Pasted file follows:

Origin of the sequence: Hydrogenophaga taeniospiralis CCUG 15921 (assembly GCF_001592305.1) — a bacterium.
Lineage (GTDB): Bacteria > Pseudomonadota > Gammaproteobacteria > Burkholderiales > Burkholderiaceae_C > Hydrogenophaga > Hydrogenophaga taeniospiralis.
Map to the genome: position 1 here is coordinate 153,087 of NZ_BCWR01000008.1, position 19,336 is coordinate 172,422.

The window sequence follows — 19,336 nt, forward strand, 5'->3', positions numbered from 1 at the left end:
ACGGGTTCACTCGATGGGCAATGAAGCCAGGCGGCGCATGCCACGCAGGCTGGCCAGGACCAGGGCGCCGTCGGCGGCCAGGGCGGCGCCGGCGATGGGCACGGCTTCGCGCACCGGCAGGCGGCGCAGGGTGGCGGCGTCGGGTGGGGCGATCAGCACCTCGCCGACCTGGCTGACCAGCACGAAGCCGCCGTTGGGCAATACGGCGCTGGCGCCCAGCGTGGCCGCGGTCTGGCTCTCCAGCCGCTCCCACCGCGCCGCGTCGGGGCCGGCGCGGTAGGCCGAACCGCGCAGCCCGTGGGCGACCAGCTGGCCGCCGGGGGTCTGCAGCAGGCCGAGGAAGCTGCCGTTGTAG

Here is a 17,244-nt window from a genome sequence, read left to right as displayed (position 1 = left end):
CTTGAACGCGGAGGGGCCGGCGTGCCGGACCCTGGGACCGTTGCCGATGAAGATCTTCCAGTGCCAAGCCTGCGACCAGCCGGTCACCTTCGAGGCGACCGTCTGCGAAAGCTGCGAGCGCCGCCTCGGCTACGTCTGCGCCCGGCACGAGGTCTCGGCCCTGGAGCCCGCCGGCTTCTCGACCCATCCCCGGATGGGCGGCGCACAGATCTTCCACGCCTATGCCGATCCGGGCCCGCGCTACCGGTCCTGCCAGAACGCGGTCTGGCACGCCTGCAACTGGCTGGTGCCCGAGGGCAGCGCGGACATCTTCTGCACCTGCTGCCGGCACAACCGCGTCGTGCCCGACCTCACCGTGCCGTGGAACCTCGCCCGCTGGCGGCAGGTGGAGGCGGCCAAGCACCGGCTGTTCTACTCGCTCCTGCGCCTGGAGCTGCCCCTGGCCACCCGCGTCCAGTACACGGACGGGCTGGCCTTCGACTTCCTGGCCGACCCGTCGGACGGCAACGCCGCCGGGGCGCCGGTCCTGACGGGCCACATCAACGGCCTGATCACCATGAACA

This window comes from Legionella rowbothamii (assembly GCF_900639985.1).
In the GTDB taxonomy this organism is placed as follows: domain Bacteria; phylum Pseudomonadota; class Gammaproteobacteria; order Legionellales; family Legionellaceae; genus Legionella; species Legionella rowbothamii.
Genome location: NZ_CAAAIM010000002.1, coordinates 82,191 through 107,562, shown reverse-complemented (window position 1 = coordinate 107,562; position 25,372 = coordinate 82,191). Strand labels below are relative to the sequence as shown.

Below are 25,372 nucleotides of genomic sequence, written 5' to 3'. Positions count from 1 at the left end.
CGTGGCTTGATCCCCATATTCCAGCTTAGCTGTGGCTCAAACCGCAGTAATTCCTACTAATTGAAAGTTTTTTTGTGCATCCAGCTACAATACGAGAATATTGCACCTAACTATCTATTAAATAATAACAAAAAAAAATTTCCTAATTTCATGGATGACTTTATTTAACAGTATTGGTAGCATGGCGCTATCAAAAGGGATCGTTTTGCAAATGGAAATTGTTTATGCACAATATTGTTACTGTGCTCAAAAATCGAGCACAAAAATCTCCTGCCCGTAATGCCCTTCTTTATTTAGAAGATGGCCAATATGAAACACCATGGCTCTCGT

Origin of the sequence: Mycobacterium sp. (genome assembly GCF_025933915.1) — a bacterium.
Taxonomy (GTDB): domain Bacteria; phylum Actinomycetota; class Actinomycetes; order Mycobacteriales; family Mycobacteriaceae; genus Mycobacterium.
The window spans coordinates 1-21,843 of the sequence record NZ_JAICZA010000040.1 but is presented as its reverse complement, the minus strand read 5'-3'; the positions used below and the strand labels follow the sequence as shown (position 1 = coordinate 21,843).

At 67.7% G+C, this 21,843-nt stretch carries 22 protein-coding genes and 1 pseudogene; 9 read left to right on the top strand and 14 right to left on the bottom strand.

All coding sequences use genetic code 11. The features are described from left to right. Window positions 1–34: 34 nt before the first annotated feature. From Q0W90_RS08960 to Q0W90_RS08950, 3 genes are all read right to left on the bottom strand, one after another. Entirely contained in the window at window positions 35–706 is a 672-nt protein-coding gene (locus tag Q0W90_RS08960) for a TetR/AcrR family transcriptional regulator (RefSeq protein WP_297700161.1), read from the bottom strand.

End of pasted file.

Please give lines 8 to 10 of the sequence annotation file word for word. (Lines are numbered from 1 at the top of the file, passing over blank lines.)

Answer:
This window comes from Legionella rowbothamii (assembly GCF_900639985.1).
In the GTDB taxonomy this organism is placed as follows: domain Bacteria; phylum Pseudomonadota; class Gammaproteobacteria; order Legionellales; family Legionellaceae; genus Legionella; species Legionella rowbothamii.
Genome location: NZ_CAAAIM010000002.1, coordinates 82,191 through 107,562, shown reverse-complemented (window position 1 = coordinate 107,562; position 25,372 = coordinate 82,191). Strand labels below are relative to the sequence as shown.